Still further, while the invention is illustrated with reference to an arrangement in which a document includes a single watermarked photograph, it will be recognized that plural such watermarked components may be present in a compound document, and the system may be arranged to obtain pristine versions of each, and edit/composite same as necessary as to recreate an enhanced version of the original document.

Moreover, while the illustrative embodiment contemplates that a watermarked photograph may be a component of the original document, in other embodiments the watermarked object may comprise the entirety of the original document.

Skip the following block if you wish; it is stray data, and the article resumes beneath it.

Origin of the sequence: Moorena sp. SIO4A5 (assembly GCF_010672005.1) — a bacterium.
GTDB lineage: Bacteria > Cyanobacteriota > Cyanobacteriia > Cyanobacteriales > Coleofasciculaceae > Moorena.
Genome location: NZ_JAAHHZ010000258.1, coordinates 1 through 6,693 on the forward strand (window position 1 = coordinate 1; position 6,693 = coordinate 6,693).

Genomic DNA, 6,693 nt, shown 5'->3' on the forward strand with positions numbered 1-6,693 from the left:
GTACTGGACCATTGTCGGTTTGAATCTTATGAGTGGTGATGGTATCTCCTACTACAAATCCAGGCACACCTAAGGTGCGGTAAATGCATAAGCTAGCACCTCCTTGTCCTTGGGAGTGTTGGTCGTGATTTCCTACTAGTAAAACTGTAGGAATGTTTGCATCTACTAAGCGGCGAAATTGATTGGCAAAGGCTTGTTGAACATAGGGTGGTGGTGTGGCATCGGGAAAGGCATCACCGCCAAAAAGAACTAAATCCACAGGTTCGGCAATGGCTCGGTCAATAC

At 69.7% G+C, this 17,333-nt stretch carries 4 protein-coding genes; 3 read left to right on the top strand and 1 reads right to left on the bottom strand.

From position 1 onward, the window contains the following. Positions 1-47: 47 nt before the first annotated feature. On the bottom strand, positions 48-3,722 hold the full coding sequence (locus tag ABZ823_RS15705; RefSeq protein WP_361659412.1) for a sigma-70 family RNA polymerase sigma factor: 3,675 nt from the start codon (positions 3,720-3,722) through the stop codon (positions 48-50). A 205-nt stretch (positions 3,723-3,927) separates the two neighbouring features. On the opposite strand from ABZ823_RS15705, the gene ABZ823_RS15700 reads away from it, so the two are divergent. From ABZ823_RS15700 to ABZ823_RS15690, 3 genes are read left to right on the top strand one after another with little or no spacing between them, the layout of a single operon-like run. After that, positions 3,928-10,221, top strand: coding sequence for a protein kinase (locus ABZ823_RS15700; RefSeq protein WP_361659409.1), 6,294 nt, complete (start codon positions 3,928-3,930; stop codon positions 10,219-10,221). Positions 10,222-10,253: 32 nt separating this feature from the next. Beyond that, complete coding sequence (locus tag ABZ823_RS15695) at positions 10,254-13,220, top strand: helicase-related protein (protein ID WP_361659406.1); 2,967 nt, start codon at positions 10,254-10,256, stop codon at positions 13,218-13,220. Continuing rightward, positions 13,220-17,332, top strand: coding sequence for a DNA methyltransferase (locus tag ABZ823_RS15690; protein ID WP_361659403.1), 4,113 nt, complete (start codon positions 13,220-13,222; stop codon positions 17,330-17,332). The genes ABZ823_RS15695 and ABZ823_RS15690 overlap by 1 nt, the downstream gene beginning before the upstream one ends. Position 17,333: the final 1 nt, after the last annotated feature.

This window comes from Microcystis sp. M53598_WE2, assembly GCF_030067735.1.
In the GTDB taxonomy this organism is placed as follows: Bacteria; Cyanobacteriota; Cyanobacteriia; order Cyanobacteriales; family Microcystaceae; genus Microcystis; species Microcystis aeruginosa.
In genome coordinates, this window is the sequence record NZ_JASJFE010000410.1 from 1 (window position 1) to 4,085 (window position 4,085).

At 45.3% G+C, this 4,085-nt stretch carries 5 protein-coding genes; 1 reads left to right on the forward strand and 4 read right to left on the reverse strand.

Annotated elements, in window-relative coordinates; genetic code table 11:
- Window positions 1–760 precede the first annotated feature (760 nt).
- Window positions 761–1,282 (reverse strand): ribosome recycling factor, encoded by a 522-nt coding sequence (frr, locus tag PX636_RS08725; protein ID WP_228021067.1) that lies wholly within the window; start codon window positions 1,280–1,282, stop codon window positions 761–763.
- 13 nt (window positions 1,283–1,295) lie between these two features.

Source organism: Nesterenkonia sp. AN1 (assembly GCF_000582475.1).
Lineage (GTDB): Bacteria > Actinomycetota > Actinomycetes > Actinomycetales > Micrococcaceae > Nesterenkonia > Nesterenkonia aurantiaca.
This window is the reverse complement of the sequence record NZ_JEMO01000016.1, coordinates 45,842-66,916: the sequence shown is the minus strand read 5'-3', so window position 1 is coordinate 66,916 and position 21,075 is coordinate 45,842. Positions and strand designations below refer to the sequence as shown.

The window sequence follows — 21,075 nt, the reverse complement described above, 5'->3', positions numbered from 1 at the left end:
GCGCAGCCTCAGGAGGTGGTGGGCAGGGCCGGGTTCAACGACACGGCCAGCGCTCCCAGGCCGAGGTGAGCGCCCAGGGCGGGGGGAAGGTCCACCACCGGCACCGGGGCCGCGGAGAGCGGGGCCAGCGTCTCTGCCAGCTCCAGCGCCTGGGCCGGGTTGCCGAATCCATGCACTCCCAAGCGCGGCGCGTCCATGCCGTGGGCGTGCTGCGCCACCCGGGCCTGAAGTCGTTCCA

While reference has been made to substitution of pristine image components, in some embodiments it may be desirable to substitute components that are not “pristine.” Indeed, in some embodiments an object may be substituted that is visually dissimilar to the original object. Consider artwork for a Christmas card. The artwork may include a watermarked “generic” corporate logo. When encountered by a computer according to the present invention, the generic logo may be replaced with a logo corresponding to the corporate owner of the computer. In such case, the substitute imagery may be stored within the computer itself, obviating the need for any network connection. The registry database maintained by the computer's operating system may include keys defined by watermark IDs. When a watermark ID is encountered, the registry database can be consulted to identify a corresponding graphic that can be substituted into the object being processed. If none is found, the watermark ID can be passed to the remote server 32.